The monthly theme for the Sewcialists blog this November is TNT patterns. TNT stands for “tried ‘n’ true”. They are the patterns that you have adjusted the fit on and can quickly make up multiple times.
I made the Kirsten Kimono Tee by Maria Denmark for the fourth time. The pattern is free when you sign up for her newsletter. It is a basic tee with an extended shoulder providing some coverage without having to insert sleeves.
I made the first three using the fabric from thrifted X-large men’s tee shirts. The white one has a curly lettuce hem on the sleeves and bottom. I made them in a size large, changed the neckline to be less wide, dropped the shoulder 1/2 inch, and added 1/2 in to the hip.
I have been wanting to try a color blocked version. I was inspired by Bust Your Scraps on Sew Everything Blog, and Shop Your Stash on Wendy Ward’s blog.
I had a thrifted piece of knit fabric I bought for 50 cents that I wanted to combine with some black knit fabric I already had. The dotted black and white fabric is a little dizzy but I thought it would be perfect as an accent fabric.
I pondered some possibilities.
I went with #2 as I was already smitten with Wendy’s striped and solid version, and had saved it in my Pinterest likes.
When I first started sewing I thought place-on-fold pattern pieces which look like half pattern pieces were weird. I wanted to draw out the other side too. Well, to make the front of my color blocked top, I did just that. Then I drew my slash line and added a 1/2 in seam allowance.
This knit fabric was harder to sew than the tee shirt jersey I had used before. It was stretchier. I don’t know but I’m guessing it may have some lycra or spandex content. At first I thought it might be interlock, but it curls. Jersey curls, and it curls to the right side of the fabric.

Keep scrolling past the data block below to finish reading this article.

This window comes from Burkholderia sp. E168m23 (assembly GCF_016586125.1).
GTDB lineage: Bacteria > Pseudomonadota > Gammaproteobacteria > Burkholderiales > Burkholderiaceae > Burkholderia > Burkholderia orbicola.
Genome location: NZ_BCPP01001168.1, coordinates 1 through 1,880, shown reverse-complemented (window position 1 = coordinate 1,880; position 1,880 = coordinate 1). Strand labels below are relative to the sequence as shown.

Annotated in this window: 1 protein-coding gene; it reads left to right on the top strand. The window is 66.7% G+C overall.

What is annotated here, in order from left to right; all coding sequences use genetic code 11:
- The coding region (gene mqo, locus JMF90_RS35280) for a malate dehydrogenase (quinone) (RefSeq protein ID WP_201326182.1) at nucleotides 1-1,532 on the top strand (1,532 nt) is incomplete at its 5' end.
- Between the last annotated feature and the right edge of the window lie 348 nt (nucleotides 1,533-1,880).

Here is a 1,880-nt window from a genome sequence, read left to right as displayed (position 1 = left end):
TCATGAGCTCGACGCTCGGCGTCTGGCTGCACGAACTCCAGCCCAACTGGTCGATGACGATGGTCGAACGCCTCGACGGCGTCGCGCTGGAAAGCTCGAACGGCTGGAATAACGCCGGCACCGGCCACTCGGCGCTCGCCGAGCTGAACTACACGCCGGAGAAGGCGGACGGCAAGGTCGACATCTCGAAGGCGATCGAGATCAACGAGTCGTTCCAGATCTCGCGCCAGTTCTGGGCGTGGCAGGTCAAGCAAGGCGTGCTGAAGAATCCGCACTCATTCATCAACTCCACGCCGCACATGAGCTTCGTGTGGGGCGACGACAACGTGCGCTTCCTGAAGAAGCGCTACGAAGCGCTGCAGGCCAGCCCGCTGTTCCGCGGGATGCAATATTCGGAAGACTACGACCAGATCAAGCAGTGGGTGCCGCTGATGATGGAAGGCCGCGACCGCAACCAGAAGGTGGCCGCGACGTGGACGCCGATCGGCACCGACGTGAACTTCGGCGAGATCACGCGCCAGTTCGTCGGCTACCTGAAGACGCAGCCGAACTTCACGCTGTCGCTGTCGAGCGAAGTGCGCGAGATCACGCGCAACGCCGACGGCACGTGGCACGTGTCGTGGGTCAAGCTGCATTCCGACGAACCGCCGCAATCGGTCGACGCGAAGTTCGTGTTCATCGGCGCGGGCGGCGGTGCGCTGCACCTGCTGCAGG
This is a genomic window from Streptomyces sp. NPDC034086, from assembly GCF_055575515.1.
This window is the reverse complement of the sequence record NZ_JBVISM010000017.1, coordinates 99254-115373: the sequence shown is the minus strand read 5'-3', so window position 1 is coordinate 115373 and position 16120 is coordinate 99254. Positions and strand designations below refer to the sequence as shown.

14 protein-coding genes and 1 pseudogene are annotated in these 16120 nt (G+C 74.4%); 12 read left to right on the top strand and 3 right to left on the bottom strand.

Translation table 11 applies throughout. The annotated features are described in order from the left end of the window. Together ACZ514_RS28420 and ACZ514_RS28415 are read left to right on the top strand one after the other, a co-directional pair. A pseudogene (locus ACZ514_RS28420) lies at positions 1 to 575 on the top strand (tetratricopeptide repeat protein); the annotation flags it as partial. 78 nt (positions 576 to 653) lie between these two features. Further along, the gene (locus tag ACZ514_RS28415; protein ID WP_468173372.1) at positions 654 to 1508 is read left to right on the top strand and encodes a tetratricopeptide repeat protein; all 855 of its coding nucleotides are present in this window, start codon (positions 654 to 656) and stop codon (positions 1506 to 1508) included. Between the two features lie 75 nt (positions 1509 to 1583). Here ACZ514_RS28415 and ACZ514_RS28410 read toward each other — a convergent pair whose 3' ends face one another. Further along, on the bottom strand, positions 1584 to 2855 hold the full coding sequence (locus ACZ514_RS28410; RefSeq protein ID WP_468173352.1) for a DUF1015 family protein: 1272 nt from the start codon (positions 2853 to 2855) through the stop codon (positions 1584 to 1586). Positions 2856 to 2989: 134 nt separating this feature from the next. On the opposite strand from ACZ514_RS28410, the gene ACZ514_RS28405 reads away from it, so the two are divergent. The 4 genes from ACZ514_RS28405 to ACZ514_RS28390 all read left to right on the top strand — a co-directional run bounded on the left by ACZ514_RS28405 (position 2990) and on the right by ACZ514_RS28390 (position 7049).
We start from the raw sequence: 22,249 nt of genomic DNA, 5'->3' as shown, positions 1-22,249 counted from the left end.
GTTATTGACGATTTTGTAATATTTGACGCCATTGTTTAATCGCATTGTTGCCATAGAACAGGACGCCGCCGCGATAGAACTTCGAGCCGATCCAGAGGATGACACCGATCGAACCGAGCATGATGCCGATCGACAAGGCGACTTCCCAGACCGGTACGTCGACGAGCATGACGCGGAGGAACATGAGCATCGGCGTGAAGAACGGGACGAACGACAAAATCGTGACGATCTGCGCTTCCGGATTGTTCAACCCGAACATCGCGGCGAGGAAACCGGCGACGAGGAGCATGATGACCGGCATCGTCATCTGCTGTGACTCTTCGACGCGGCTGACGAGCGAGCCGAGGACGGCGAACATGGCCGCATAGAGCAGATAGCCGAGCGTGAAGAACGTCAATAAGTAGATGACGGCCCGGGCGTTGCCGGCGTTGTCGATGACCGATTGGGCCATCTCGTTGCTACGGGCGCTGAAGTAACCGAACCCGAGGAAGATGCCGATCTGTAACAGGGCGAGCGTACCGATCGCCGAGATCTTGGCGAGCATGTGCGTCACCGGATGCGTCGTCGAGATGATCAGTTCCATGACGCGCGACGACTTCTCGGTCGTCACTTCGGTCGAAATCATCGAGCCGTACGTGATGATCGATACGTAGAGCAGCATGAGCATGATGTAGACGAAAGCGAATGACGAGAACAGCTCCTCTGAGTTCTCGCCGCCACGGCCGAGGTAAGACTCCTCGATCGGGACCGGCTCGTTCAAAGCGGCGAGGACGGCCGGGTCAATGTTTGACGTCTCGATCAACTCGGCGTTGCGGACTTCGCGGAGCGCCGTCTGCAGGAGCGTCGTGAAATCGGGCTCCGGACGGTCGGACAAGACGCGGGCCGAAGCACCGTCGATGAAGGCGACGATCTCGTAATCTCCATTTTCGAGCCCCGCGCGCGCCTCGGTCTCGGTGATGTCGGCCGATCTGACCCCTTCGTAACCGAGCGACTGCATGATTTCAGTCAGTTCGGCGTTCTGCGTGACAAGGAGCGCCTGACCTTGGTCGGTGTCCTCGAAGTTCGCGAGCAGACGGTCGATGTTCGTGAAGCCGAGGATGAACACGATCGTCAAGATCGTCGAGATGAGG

I didn’t know which way to orient the fabric for cutting and I didn’t have selvedges to give me a clue. I read a few refresher articles referenced below. I cut the tee out with a rotary cutter with the greatest stretch going horizontally across the body. I switched to a ballpoint needle, put on the walking foot, and sewed with a zigzag stitch of roughly 1 and 1/2 to 2 stitch length and width. I also made a binding strip which I sewed to the right side of the tee’s neckline.
So good so far.
Then I put in my stretch twin needle for the hemming and top stitching.
Yikes! The tunneling was so extreme it looked like I had a piping cord in there. I decreased my tension, but the tunneling was still noticeable. I was planning on top stitching the shoulders and the diagonal seam but decided against it. I have gotten perfect results with the twin needle hemming on previous tees, so I assume my fabric was to blame.
Still, I love it!
It looks dressier than the other tees I have made.
It’s so striking on the hanger. What do you think of the asymmetrical look?
The articles I used for reference:
The Seasoned Homemaker – Intro to sewing knits
Sewing with knits : the details
Lladybird – Conquering knits
Tilly and the buttons – How to cut knit fabric
Sewing knit fabric on a regular sewing machine
So glad my stash busting post and colour blocked t-shirt samples were inspiring!! Yours looks great.
Thank you, Wendy! That dotted piece of fabric was a lucky find – perfect for this tee.
I’m always fascinated with these posts–the way you use recycled fabric and make decisions and make everything work! The color block was the perfect way to use that dotted fabric. A whole shirt of just that would be very busy, i think.
It really did come together well. I had that piece of fabric for awhile and would hold it up to me and think about it. I had also saved the photo of my inspiration shirt, then I put 1 and 2 together. Thank you for reading along and your encouraging and insightful comments, Kerry!